People are indeed nice! Sometimes we just fail to see the goodness of people we meet and see everyday. One reason may be is because we are caught up with several activities, scheduled appointments , and exposure to negative events that makes us blind to even realize that we do meet nice people everyday. Surely, nice people do exist and makes our life easier and enjoyable before we know it!

8/15/2006 04:51:00 AM  
Anonymous Anonymous said...

Funny... i used to work in soho. I miss it! Now I trapped in a 51 story building in midtown. Banal at best. Whatever the money is good... anyway, while in Soho, I incurred my share of "niceness" to the point that I wasn't sure what was genuine and what wasn't and why are you being so nice to me. Maybe it is because i have been told I convey a sweet spirit. I am not that nice actually. But I think i am petite and (this isn't ego just truth) pretty that people think she looks a bit damsel in distress when really i am not... but i digress. i always thought i had the kind of face that would make me the perfect thief (although I am not) the one that all the "nice" people would let walk right up to the vault. anyway, i enjoy the blog and the stories. good stuff!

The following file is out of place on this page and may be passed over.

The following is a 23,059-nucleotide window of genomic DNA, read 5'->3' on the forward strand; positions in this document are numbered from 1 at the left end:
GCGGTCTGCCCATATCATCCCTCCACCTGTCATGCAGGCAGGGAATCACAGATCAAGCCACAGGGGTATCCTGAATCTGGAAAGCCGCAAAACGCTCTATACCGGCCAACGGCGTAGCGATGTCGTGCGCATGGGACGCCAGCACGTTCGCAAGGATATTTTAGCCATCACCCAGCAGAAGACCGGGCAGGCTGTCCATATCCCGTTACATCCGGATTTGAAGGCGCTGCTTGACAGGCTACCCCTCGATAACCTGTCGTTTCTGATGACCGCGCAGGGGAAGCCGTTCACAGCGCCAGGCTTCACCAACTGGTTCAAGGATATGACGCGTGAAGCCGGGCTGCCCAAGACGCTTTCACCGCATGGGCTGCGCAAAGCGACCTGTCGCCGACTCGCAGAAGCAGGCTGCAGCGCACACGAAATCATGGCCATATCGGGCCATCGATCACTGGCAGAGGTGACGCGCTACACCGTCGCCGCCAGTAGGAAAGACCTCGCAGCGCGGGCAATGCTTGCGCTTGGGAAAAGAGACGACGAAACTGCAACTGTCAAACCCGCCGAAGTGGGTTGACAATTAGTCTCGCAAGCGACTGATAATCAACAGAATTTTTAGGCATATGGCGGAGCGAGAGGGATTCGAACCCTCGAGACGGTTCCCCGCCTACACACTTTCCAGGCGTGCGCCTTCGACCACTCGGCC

8/16/2006 10:53:00 AM  
Blogger Stephen L. McKay said...

New York has changed a great deal over the years and people are by far much more friendly now than they were 25 years ago. The noticeable change came right around the time that Gordon Gecko greed was out, and Richard Gere (lets build ships, from that silly movie) became the kinder gentler image that the LBO shops tried to project. I lived in L.A. in the 80's and visited NY on both business, and social agendas. Back then, NY was full of E&A (Egos and Attitude). When I moved to Chicago in the early 90's, the mid-west congeniality I sort of expected had vanished from the windy city, and When I moved here three years ago I was aware from visits that NY was a lot friendlier than Chicago (where you can go to the same supermarket for ten years and only a few checkers actually smile like they remember you), but I was really taken back by just how friendly and helpful people actually are here!
I don't think this is a bad thing at all, although if I didn't recognize you from K&C, I would have asked to see some I.D. to prove you lived in the building before I helped you with the fire escape.
Rock on my friend!

8/16/2006 07:19:00 PM  
Blogger shanerbaner said...

duvet...that thing that covers your comforter

8/16/2006 10:23:00 PM